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Additional disincentives operate in some disciplines

4.2.1 Pressure to commence research training at the end of general professional training In order to gain entry to SpR programmes in many popular hospital specialties, bright SHOs completing their general professional training are effectively forced into undertaking pre-SpR doctoral research training in order to enhance their competitiveness by obtaining a higher degree ‘ticket’ to SpR training and a much-prized national training number (NTN). This new trend is doubly undesirable. First, on completion of a PhD/MD the trainee faces around five years of clinical training during which competitiveness and interest in research are very likely to wane unless post-doctoral research training can be worked into the programme leading to CCST. Second, the young clinician may not be certain of the specialty in which they wish to practise, so unwise choices of research training can be made. 4.2.2 Lack of research training opportunities and environments in some disciplines Although small, highly motivated research groups can provide excellent research training, research funders are increasingly recognising that the best training opportunities are to be found in large, interdisciplinary research teams which are at, or close to, ‘critical mass’. Unfortunately, in many small clinical disciplines such research groupings simply do not exist, while anaesthesia and general practice are examples of large disciplines with very few academic practitioners, despite potentially exciting opportunities for research should an adequate infrastructure and mass of researchers be achieved. Consequently, it can be very difficult for trainees to access the appropriate advice and environments necessary to make a start in research. The closely related problem of some disciplines winning few research fellowships has been mentioned above (3.5.2). Furthermore, even large research groupings may need help in introducing new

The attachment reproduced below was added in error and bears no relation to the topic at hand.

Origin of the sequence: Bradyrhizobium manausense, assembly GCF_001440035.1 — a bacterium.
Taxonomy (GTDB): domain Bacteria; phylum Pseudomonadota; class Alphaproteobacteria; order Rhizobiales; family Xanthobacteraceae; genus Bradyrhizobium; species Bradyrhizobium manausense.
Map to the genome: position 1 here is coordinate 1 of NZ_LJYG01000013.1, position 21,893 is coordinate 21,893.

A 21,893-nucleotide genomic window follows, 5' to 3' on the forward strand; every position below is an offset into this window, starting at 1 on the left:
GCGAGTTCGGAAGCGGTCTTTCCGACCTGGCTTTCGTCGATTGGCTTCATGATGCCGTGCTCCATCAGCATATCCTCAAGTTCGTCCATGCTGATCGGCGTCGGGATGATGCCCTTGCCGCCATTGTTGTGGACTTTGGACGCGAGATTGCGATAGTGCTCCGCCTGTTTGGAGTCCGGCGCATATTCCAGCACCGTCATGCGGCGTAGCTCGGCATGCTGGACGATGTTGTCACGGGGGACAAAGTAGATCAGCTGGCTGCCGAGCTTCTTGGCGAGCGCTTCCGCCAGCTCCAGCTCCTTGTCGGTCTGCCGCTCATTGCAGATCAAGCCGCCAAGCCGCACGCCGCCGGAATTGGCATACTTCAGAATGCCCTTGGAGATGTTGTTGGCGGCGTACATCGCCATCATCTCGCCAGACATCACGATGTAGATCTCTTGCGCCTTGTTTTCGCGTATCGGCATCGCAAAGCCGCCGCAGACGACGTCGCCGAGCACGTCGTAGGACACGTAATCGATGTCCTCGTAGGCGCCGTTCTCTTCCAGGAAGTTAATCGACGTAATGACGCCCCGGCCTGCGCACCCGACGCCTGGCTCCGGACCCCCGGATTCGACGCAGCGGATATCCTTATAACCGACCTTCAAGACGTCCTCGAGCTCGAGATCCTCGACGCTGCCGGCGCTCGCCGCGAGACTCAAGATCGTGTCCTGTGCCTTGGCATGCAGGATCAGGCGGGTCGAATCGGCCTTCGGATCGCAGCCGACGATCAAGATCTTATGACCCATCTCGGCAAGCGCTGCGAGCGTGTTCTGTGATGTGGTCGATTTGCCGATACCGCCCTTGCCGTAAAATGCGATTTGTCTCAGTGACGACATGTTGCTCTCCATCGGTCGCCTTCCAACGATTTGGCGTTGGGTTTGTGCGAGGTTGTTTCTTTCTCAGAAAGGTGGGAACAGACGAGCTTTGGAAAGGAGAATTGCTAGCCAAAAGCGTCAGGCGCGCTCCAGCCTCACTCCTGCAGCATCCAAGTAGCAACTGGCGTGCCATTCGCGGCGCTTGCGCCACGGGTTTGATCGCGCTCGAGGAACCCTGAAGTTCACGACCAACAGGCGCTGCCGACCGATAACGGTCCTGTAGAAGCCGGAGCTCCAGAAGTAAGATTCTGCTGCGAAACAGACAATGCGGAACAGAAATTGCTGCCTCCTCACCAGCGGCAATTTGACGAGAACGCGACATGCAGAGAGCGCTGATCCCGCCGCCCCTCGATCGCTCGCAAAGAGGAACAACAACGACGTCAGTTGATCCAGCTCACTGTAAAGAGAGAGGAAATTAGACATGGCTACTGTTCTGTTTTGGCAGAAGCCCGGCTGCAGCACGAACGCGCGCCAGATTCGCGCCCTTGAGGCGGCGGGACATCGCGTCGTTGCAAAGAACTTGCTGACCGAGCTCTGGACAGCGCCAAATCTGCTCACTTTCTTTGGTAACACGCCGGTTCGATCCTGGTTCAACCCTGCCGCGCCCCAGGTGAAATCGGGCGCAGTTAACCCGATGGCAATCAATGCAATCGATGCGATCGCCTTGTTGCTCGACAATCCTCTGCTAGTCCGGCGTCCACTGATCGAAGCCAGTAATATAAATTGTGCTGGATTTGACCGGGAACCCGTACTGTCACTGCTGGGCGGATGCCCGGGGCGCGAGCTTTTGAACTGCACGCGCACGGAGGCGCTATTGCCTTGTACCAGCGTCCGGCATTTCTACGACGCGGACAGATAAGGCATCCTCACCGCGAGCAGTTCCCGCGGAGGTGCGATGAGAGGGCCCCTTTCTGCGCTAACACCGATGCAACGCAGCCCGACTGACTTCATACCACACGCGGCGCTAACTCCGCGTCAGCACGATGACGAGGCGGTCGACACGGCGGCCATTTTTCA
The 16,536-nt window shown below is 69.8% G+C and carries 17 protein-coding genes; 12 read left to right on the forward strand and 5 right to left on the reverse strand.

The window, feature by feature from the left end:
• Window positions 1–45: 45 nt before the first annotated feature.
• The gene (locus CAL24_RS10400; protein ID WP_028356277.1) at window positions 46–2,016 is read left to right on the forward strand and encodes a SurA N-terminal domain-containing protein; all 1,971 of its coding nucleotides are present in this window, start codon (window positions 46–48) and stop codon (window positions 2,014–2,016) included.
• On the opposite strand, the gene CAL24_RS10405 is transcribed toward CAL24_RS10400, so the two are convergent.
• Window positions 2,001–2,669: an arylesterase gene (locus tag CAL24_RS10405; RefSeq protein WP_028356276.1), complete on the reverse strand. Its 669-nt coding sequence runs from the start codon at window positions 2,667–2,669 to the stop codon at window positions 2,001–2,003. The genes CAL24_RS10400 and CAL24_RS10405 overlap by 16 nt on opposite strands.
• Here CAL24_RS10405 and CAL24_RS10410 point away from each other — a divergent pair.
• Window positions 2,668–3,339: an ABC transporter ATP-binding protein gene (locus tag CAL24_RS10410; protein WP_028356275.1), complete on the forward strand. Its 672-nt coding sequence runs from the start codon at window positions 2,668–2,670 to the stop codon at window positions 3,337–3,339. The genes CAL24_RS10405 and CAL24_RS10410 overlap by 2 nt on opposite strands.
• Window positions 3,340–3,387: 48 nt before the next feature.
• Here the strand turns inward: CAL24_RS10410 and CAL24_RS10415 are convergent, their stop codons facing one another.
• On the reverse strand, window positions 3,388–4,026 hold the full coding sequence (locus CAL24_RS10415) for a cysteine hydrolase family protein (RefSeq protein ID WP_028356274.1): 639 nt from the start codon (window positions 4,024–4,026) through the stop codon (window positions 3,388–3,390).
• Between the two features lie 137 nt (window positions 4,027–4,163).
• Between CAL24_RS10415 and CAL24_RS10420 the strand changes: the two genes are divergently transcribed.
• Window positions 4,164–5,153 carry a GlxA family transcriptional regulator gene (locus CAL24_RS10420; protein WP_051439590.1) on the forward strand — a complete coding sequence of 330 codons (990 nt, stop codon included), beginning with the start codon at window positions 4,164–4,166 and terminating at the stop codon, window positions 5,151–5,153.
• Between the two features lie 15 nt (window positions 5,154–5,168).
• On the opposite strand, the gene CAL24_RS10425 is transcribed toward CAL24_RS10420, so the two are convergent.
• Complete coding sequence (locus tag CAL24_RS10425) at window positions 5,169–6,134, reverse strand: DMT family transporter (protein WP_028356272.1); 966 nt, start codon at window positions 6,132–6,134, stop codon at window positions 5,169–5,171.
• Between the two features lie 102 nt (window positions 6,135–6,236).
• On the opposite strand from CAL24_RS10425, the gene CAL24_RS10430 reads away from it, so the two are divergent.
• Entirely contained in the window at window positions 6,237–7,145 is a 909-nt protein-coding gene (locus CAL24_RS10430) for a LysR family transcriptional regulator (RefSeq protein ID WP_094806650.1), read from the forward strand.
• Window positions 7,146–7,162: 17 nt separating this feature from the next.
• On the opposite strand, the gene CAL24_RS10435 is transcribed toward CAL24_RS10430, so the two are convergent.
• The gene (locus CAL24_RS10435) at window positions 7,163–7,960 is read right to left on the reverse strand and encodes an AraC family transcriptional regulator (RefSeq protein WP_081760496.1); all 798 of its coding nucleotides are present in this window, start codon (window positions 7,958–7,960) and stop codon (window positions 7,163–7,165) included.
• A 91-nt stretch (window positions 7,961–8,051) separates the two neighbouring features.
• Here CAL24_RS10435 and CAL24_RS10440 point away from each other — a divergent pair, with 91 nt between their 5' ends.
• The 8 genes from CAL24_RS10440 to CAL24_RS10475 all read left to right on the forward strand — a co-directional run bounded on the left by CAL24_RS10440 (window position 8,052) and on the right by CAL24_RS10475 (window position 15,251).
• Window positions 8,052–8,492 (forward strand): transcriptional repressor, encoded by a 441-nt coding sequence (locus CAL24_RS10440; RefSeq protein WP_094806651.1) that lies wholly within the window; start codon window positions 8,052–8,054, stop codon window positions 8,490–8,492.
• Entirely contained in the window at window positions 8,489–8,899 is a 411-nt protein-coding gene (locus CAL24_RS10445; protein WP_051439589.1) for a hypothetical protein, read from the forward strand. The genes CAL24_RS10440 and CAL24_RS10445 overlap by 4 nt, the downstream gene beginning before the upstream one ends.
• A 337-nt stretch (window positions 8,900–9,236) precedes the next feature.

developments into their research programmes and training opportunities. Despite a strong academic record in cardiology in the UK, the Wellcome Trust perceived a need to establish a cardiovascular research training initiative to promote incorporation of cutting edge molecular and cellular research into the training available to young doctors interested in cardiovascular disease. Furthermore, provision of training environments in which to nurture a vanishing breed of bedside researchers was a key objective in the Trust’s £16m scheme to establish five clinical research facilities in major university hospitals. 4.2.3 Problems with remuneration in some disciplines Brief reference has been made above (3.5.3) to the financial penalties incurred by undertaking a three-year research training fellowship early in a clinical career. Since academic training more frequently requires prolonged periods as an intermediate/post-doctoral fellow or clinical lecturer on training grade salaries, young clinical academics face a growing loss of earnings relative to their NHS contemporaries at a time when many of them have young families. Indeed, relative disparities in remuneration may prove impossible to bear in those specialties in which private practice income is also readily available. During this enquiry we received opinions supporting this view particularly from colleagues in disciplines such as surgery and obstetrics and gynaecology. In relation to general practice solutions need to be found to the difficulties with holding principal status and senior academic positions, or clinical academics will continue to lose access to seniority awards, postgraduate education allowances and the benefits of independent contractor status. At the same time, continuing debarment from consideration for distinction awards is seen by deans as an important disincentive to the filling of professorial positions in general practice [2]. Because of this anomaly many senior clinical academics in general practice continue to suffer significant financial disadvantage compared with specialist T h e Te n u r e - Tr a c k C l i n i c i a n S c i e n t i s t 17

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